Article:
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2.3 Questions and Answers

In this Q&A session, we’ll go through some discussion from the live stream about Adobe XD.

Thanks for taking the "Landing Page Design With Adobe XD" training course. We’ve now covered the complete process of wireframing and designing a landing page, all within Adobe XD.

2.3 Questions and Answers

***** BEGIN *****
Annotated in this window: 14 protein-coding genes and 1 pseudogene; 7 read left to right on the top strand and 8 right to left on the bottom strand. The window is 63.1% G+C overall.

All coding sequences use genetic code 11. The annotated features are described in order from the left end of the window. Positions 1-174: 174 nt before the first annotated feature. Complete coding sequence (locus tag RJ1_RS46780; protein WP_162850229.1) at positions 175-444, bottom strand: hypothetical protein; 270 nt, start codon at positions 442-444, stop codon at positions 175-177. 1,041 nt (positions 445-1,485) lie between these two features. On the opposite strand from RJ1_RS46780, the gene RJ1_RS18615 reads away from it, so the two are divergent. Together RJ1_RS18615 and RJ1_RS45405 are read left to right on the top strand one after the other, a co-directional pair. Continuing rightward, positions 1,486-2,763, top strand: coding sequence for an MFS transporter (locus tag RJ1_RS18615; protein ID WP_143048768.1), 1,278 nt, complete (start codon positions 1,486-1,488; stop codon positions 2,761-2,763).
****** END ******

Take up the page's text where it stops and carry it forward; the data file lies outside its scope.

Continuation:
[MUSIC] Please tell me what's the difference between Dreamweaver and XD, Satchen asks. So the difference between Dreamweaver and XD is Dreamweaver allows you to go in and build a functional website. You can add codes, HTML, CSS, JavaScript, PHP, any kind of web coding language. And you can build a fully working product in Dreamweaver. Adobe XD is slightly different, in that it's more geared towards wireframing, prototyping, and design. So we've just done the wireframe here. If we had multiple pages we could turn this into a prototype by going up here and linking all the different screens together. And what this does, the idea of prototyping is creating as close as possible to a working product that you can put into the hands of clients, or stakeholders, user testers, whoever it is, even yourself. And you can really get a feel for how your site, your app, and look at our phone, you can get a real feel of how it's actually going to perform. So there's a really good quote that I love, it's called fake it till you make it. So you're trying to get as close to a working product as you can without having to go through hours of coding and testing and everything. So it's about rapidly prototyping products that you can test before having to even get into coding. Because when you commit to coding a product, if you find out after coding that it's wrong, well it's gonna cost you a lot of time, and potentially money, to go and fix that problem. With prototyping, any issues like that, most of them, can be identified a lot earlier in the process. So that's the real benefit to prototyping, and some of the main differences between Dreamweaver and XD. So I hope that's helpful. So how do you translate that into an actual Web page, Arch Champion asks. So what you would do is you would produce the wireframe, the prototype, within XD. You can add the design in XD as well, and update that prototype, so it's updated with all your beautiful design work. And what you do then, is you would hand this over to a developer. So this program is not for development, coding. You would hand over all of the different assets to a developer so you can go to File, Export. I'm going to cover this a bit later in the stream. You can export all of the assets. So the assets would be the logo, any icons, imagery. I mean, you could export all the buttons and everything. It depends how you're going to build it. And you would hand this over to a developer who would then go and build this into a live working product. Paul Dougherty, why build in XD if you can't use it? So I think I've covered that already. So the purpose of prototyping is to literally fake it until you actually make it and create as close to a real working product as you can. So a client, or a stakeholder, or a user tester, can get a real feel for how the product is going to work. You can get that feedback and make changes without having to go through the time and development cost of creating a full on product. The shortcuts that I'm using are all listed here. So whether you're a Mac or PC, the shortcuts should be listed. If you see this symbol here, next to the zed, or the Z, that little symbol is the equivalent of Ctrl on a PC. So if I say Ctrl or Cmd+Z, or Ctrl or Cmd+V, the Cmd is referring to people on a Mac, the Ctrl is referring to people on a PC. So hopefully that helps clarify that a bit more. Turin says, as XD is in beta, do I consider it as an industry standard for designing digital interfaces? Yes, you can absolutely use XD. When XD was first released, I think for me there were a few features that I needed to use that weren't available. But as it's developed in the beta, they've added a whole ton of features. And I've used this for a bunch of live products. So it's definitely ready to wireframe with, prototype with, and design with. You can share your prototypes online through Adobe XD with the Share tool in the top right, which we will touch on later. But you can also use something like InVision or Marvel as well. So you can do all of the wireframing, designy stuff in XD and you can bring that prototype together in XD or any other third party program. So it's entirely up to you. Sean Conway says, I can't really do Web design in Photoshop and pass to my developer. Would it speed up my workflow switching to XD? Sure and that is a fantastic question. The answer is yes, absolutely. Photoshop is an awesome tool. It's been developed over so many years. I remember back at Photoshop 7.0, some of the features that have been added, and they even added some more features to Photoshop, that do make it a bit more Web friendly. I think Adobe acknowledged that a lot of people do site designing in Photoshop. I've done it as well, and the same for Illustrator. So they added some of these features, but there are other things that Photoshop doesn't have. And Adobe XD is designed from the ground up with UI/UX design in mind. So the streamlined interface, the prototyping functionality, the repeat grid tools, the symbols, everything, and especially symbols. So we'd look to that, just a moment ago, character styles and colors. If you're working on a huge app project, you might feel comfortable working in Photoshop and know the software inside and out. But personally, I would take the time to just kind of learn XD and become familiar with it. Because in the long run, you'll save so much time. Just because it has a few of these key features that all together just can save hours, if not days, worth of time on a project, especially when it's a site or an app especially large and you have lots of different screens. Okay, Knight actually says hey Dan, can I call you Dan? Absolutely, my real name is Daniel, or Dan, but you can call me Dansky or Dan, either is fine. Your videos are great, I'm a developer not a designer, but I needed to create a prototype so I started using XD. Your videos have helped. Keep up the good work. Thank you very much. Thank you, I'm glad they're helpful. And it's interesting to have a developer here as well. So I've not got the chat right in front of me, but feel free to weigh in because I'm a creative person. I come from that kind of creative background. And so I don't know what it's like developing, so how that hand off process works. I've got my own process in place where I can send off assets. But it'd be great to kind of hear more about what it's like from the developer a point of view, and how you like to receive assets. Frank Moran says, what about responsiveness? So, we've created the desktop design here. The next thing we could go and do is add a new artboard with specific sizes, depending on the responsive grid and framework that you're working with Add this over here and then start dragging this. And of course you'd have the same process, your guide and everything in place. We can drag all of this over, and you can go through and give it lots of lovely color. I'm not gonna go ahead and do a complete mobile design, but you can see it makes this process so much easier. You can literally just create multiple artboards in an XD document. And when your main design is looking good, you can just drag it all over, holding Alt and dragging. And it will make it so much easier to create that mobile version, or that tablet version, depending on what you're looking to create. Dan, do you think they designed Adobe XD in Adobe XD? I know they do. I saw a stream recently with Michael, Talon, and Danielle from Adobe XD, and I think they showed visuals of themselves designing XD and the new features, all within XD. So yes, confirmed. Turin says, if I had a link from two artboards targeting a single other artboard, how can I get back to both artboards again instead of a single? If I understand what you are saying correctly, let me just create a new artboard and we'll try something. So we'll grab this button here. We'll paste this on the new artboard and because when you go to prototype, you can add links and actions to buttons. And you can copy and paste those buttons to other artboards and it will now copy that transition or that link. So if you have a Back button on every page, what you can do is select the Back button, and I can drag this back to the previous page. And I can set the transition here, and I can target the previous artboard. So I could have another ten different artboards and they could all be targeting that previous artboard. So you can see here I've made a new artboard. I created a copy and it's just added that same Back link. And it's not to a specific artboard but just going back to the previous artboard that the user is on. So hopefully I understood that correctly and that answer was helpful. [LAUGH] This is always a popular question. Sarumjan asks Dansky, which tool do you prefer working with, Sketch or XD? [LAUGH] This is always a fantastic question and very interesting. So I've always been an Adobe user. I've used Adobe products for absolutely years and I love them. Sketch is something that I haven't used until a few months ago. And I started using Sketch, one, so I could learn it, but, two, to see what it's really like. I have a lot of friends that use Sketch as well. And I wanted to see what it was like compared to XD. And I think ultimately you have to make your own choice what one you prefer. But here's my two cents on it, Sketch factually has been around for a lot longer than XD. It's been developed over a longer period of time. And Sketch has some other features that some designers might see as essential. It depends kind of what you're working on. So I do love Sketch in that regard. Some of the things that really draw me to XD is its snappy responsiveness. Even when you have huge documents full of tons of different artboards and high res imagery, it still stays super responsive. It's available on the Windows platform. So if you're a Windows user you can't use Sketch, it's Mac only. So Windows users now have an option or an alternative, as well as Photoshop or Illustrator, which is super cool if you do UI/UX stuff. And I love the fact that you can prototype all within XD, so you can switch from design to prototype really quickly and easily. And the Adobe apps all play nice together. You can copy and paste from Photoshop and Illustrator straight into XD. So, I know that makes it sound like I'm favoring XD. Personally, I love them both and I do actually use them both but for different things. So hopefully that helps answer your question. But the honest answer is, if you can get a copy of both and just have a go and try them out and see which one you prefer. It depends, if you're a long term Adobe user, but until you try it out you might not know if you prefer Sketch or XD. So hopefully that's helpful anyway.